Robin Robertson, Sailing the Forest – review

Sailing the Forest: Selected Poems by Robin Robertson, Picador, £20 (hardback), £14.99 (paperback).

Sailing the Forest brings together poems from five separate collections. It’s a body of work that’s been both highly varied and remarkably coherent from the beginning. Robertson has always been exceptionally good at and interested in evoking place and the atmosphere of places. He’s always been intensely interested in myth and folklore, and he’s always been haunted by the cruelty of men and nature, by loneliness, pain and loss, and by the idea of something missing or broken in the self. The depth of these preoccupations gives the writing its power and inner focus.

Variety comes from the range of his experience and intellectual interests, and from a technical resourcefulness that allows him to write with authority in very different rhythms and styles. Many of his poems use very short lines and show an extraordinary spring-heeled agility in the way they leap over line-endings. They plunge us into situations with a vividness that’s the more striking for the spareness of their detail, often seeming to take huge imaginative strides between lines, as in the beginning of “Dream of the Huntress”:

It is always the same:
she is standing over me

in the forest clearing,
a dab of blood on her cheek

At the other extreme there’s “Leaving St Kilda”, largely taken up with a leisurely survey of the island in long lines and sentences of sometimes positively Proustian complexity. Between the two are poems like the septets of “1964”, each of which focuses on the relatively slow development of a single image or scene with just one major shift of perspective. Alongside this variety of formal organisation, there’s wide variation in terms of genre and of what I might call overt topic as Robertson moves between the stark brutalities of Northern British folk tale and the sophisticated mythography of Ovid and Nonnus, between kirk or family beach and pagan forest, between lyricism and the objectified biographical vignettes of “Actaeon: the Early Years”, between dream and almost documentary glimpses of life in the sixties. Some poems stay pretty well purely within one genre and style. In others, much of the power comes from changes of register or apparent genre, a bursting of the frame that brings sudden shifts of perspective. Both within and between poems, one world or way of looking at the world is constantly breaking in on another. The almost obsessive recurrence of key feelings and ideas in different forms gives coherence and continuity, but the endless re-angling of vision gives richness and depth.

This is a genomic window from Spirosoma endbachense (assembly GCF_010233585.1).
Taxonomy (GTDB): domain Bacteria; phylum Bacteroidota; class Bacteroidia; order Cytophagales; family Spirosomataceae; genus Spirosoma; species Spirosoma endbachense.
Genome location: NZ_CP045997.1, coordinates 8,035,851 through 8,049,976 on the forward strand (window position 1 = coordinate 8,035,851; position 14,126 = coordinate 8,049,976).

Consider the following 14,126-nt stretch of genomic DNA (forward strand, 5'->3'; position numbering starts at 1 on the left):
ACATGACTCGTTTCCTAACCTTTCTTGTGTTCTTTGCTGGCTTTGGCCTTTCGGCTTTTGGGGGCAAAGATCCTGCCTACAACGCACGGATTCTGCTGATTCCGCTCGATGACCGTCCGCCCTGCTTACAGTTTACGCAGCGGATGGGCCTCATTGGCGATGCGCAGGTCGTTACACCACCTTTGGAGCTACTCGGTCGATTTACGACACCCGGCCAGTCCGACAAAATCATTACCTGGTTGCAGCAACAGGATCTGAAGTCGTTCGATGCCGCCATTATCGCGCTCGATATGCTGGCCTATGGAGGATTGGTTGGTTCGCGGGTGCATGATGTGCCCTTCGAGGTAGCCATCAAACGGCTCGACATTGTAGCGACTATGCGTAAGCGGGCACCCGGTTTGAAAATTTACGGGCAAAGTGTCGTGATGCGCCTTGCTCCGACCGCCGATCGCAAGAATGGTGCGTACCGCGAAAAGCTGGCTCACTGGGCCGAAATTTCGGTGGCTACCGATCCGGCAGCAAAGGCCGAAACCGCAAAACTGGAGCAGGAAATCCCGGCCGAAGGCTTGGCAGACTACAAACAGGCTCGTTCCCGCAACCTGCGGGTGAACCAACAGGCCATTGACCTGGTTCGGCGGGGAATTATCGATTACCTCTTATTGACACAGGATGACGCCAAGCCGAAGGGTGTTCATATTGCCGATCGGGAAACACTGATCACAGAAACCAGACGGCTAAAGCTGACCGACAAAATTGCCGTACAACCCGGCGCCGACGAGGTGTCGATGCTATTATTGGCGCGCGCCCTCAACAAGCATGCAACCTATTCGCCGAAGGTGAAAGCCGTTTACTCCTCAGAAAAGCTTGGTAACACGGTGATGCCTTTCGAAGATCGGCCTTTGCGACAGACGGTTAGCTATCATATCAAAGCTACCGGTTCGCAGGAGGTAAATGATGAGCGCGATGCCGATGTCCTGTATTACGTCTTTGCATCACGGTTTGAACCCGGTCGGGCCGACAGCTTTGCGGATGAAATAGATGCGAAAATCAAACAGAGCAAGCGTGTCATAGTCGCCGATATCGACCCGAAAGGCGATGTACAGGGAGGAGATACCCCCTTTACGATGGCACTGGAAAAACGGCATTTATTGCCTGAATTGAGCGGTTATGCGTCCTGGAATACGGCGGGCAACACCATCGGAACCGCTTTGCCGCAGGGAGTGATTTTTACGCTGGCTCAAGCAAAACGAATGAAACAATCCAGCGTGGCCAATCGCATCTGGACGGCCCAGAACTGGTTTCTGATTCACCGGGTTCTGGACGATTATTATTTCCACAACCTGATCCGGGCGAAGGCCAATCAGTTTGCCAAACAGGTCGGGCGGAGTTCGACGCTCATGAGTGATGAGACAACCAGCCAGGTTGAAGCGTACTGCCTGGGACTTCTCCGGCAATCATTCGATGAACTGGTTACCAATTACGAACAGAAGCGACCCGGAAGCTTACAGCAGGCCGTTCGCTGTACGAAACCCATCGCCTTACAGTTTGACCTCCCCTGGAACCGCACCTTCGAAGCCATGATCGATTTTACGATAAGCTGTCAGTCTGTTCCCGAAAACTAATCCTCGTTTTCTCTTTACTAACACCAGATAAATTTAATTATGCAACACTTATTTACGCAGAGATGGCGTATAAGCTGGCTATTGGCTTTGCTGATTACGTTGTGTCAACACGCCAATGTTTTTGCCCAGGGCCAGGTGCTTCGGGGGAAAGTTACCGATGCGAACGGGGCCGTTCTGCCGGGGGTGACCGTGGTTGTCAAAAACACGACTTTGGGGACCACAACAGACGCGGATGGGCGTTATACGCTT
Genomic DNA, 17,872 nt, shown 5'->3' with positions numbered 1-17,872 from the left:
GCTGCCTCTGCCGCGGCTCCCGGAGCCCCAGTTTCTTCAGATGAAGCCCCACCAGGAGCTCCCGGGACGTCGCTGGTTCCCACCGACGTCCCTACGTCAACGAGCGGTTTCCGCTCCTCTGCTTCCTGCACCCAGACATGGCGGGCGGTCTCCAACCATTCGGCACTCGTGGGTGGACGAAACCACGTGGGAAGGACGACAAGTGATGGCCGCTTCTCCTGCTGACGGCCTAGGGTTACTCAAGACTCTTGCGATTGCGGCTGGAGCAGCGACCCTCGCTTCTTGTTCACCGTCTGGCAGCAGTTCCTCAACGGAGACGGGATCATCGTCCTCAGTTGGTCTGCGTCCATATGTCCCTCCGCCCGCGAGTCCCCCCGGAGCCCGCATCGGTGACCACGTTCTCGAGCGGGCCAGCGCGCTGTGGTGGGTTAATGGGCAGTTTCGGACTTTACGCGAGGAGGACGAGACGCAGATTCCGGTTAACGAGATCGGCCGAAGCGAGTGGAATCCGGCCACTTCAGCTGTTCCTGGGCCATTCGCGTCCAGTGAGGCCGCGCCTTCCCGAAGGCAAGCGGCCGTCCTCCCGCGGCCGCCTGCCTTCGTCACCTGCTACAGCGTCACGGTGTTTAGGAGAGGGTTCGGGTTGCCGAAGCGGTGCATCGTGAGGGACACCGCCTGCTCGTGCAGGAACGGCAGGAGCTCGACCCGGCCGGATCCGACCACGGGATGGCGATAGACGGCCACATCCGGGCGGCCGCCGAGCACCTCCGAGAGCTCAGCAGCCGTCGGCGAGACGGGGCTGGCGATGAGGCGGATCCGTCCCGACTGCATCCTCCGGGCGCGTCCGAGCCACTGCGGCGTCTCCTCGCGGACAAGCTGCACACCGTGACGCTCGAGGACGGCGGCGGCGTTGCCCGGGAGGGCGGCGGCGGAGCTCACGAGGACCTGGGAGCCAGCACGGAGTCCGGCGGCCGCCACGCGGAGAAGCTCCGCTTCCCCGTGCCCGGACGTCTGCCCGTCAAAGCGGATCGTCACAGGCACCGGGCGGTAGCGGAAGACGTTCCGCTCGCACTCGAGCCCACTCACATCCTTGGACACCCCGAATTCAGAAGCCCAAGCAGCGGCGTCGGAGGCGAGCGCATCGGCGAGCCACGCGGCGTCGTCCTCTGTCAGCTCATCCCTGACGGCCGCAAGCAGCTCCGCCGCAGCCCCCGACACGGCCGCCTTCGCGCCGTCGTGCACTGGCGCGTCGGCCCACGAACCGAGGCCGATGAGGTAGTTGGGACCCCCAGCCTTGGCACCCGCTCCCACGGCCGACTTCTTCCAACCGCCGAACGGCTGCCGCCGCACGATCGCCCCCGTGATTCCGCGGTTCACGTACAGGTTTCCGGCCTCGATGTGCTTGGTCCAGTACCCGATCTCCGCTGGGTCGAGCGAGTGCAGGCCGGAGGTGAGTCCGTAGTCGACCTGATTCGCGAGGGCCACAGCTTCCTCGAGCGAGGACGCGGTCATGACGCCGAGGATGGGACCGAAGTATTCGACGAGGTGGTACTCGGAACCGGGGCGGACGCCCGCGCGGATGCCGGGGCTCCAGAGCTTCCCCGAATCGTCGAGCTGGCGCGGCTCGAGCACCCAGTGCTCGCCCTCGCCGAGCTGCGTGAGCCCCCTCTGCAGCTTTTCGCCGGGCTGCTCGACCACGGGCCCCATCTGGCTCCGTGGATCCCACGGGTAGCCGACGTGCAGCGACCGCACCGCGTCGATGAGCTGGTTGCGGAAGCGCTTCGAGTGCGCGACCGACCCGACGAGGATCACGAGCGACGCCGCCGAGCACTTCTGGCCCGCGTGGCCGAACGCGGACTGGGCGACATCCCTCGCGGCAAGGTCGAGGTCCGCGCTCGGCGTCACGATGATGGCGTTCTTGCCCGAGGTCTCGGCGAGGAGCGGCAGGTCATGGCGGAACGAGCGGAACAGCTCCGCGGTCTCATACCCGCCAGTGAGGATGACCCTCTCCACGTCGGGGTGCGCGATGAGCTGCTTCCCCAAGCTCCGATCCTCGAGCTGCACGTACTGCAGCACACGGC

The question remains, is this Selected Poems the best way of approaching the body of Robertson’s work so far? I think it has definite limitations. There are a number of omissions I regret and one or two that seem to me astonishing, like that of “Wire”, a long sequence of triplets set on the Mexican – American border. It’s not just a matter of the loss of individual poems though. Equally importantly, Robertson shows great skill in the overall composition of his collections, orchestrating the grouping or poems and the movement from poem to poem in a way that maximises the transfer of energy from one to another, sometimes by imaginative consolidation, sometimes by counterpoint. The best way of reading him would be to own all his books and to familiarise oneself with each as a whole. However, if you only owned one or two of his individual collections, Sailing the Forest would give a valuable if provisional overview of his development, and probably includes most of his best work.

I would like to thank the editors of Acumen for their permission to reprint this review, which I wrote for Acumen 81.


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